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Charity Chief In Court On Kenya Child Sex Charges


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The director of a gap-year charity appears in a UK court charged with sexual offences against children in Kenya, after police acted on information handed to them by Channel 4 News.

Simon Harris, 54, of Leominster, Herefordshire, was arrested on Sunday at his home by officers acting on the Channel 4 News information.

He appeared at Birmingham magistrates' court on Monday charged with three offences against two children between 2003 and 2013.

The charges are:

• attempted rape between May 2004 and December 2004 and non-penetrative sex in May 2013 on a boy aged between 13 and 15

• attempted rape on boy under age of 16 between 2003 and 2004

Mr Harris was denied bail, and will next appear at Birmingham crown court on 21 October.

The allegations against Mr Harris centre on time he spent in Gilgil, Kenya. There he is the director of a charity called VAE which places gap year students and post-graduates from the UK in schools in poor, rural areas.

He also runs an organisation called the Gilgil Trust which aims to help young street children in Kenya.

Mr Harris divides his time between his home in Gilgil, known as the "Green House", and his Herefordshire home.

Channel 4 News began investigations earlier this year after being alerted to allegations against Mr Harris in Kenya. Channel 4 News teams conducted two separate trips to Kenya, and attempted to interview him at his home in Gilgil and at his home in Herefordshire.

Information obtained from these trips was passed to Child Exploitation and Online Protection (CEOP).

CEOP and West Mercia police then mounted an overseas operation, which involved a team of British police officers travelling to Kenya to gather evidence and working in conjunction with the Kenyan authorities and police.

CEOP Deputy Chief Executive Andy Baker told Channel 4 News: "We're grateful that Channel 4 brought this to our attention."

The operation took place under section 72 of the Sexual Offenders Act 2003:

Section 72, Sexual Offenders Act 2003, extract


1) a person does an act in a country outside the United Kingdom at a time when the person was not a United Kingdom national or a United Kingdom resident,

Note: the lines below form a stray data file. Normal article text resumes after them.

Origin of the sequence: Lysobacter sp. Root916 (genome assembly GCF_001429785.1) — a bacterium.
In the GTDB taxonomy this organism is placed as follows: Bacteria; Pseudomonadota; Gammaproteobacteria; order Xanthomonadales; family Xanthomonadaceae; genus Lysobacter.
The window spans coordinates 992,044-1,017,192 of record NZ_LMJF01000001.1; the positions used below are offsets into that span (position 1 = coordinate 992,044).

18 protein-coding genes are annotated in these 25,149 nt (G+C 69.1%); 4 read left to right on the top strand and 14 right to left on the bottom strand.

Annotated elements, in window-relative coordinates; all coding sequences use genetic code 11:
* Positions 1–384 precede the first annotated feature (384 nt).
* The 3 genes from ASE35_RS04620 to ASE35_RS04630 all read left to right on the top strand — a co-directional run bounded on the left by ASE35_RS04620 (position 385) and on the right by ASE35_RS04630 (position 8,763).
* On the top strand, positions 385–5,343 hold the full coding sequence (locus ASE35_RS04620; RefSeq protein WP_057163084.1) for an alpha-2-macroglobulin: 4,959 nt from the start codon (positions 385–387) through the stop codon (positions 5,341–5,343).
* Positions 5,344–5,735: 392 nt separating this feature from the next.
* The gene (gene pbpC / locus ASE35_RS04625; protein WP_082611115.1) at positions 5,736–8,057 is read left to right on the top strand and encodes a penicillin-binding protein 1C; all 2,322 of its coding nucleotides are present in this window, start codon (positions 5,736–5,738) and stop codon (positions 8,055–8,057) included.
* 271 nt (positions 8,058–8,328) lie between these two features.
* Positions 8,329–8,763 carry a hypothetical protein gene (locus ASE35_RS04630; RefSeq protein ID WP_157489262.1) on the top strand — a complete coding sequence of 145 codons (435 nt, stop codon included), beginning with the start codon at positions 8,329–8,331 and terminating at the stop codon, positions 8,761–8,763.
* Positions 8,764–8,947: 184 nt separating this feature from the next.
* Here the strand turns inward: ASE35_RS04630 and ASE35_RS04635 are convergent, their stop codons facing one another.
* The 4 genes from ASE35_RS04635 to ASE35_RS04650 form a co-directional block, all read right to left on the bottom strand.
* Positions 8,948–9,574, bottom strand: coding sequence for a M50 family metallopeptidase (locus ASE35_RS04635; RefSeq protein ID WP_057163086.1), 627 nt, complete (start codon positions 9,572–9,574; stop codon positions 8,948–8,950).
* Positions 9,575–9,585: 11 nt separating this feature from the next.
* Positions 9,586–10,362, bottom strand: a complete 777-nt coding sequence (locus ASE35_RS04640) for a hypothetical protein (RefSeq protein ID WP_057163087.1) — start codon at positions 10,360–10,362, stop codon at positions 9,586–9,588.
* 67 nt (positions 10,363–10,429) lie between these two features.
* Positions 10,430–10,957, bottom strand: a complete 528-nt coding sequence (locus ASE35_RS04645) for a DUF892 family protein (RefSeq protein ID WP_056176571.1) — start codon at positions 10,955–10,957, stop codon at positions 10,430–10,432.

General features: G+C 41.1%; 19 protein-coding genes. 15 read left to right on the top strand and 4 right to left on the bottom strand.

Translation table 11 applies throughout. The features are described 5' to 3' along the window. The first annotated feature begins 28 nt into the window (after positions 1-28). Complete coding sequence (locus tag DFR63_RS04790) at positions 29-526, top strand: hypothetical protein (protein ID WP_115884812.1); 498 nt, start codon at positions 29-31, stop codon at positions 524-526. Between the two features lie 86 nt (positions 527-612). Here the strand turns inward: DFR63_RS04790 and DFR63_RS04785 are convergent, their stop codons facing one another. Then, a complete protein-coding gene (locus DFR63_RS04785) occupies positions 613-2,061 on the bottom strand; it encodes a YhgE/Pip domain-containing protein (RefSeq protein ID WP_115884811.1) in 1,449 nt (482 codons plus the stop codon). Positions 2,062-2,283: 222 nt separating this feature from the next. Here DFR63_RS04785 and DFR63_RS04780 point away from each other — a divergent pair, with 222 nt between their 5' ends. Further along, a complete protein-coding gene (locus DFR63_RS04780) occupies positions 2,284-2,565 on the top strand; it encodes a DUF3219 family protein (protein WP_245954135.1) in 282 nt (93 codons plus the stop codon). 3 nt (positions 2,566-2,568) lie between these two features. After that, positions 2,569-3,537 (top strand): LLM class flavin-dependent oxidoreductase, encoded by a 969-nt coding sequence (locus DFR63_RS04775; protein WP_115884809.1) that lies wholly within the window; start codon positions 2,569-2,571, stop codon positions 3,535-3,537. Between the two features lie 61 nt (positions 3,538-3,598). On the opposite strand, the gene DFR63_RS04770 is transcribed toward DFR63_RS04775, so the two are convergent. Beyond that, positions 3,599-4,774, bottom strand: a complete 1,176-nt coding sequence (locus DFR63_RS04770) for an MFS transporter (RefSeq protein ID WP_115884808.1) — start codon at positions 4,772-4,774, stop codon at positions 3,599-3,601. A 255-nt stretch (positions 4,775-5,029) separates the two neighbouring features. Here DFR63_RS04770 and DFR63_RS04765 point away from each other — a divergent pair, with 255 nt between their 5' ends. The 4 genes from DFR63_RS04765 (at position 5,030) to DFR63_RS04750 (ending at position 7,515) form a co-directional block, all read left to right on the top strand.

2) the act constituted an offence under the law in force in that country,

3) the act, if done in England and Wales, would have constituted a sexual offence to which this section applies,

4) and the person meets the residence or nationality condition at the relevant time, 

proceedings may be brought against the person in England and Wales for that sexual offence as if the person had done the act there.

On Sunday, officers then made the arrest of Mr Harris. Police have employed rarely used legislation, which allows a UK national to be prosecuted on UK soil for offences committed abroad, to charge Mr Harris.

In the 10 years since the Sexual Offences Act came into being, there have been two successful prosecutions against other individuals. This investigation is the first time the relevant section has been applied to a case in Africa.

In a statement West Mercia police said: "The operation came about as a direct result of information given to CEOP by a team from Channel 4 News. The team alerted authorities in the UK to a number of allegations which came to light during a visit to Kenya earlier this year."

Speaking to Channel 4 News in general terms, Andy Baker said: "We're using powers that give us extra-territorial powers beyond the UK.

"So if a UK citizen goes abroad and offends in this way against children - sexual offences - then we have the power to deal with them in this country.

"However, we do feel that it's better if that justice is dealt with in that country ... but we will not shirk from bringing people back to the UK and dealing with them in this way."


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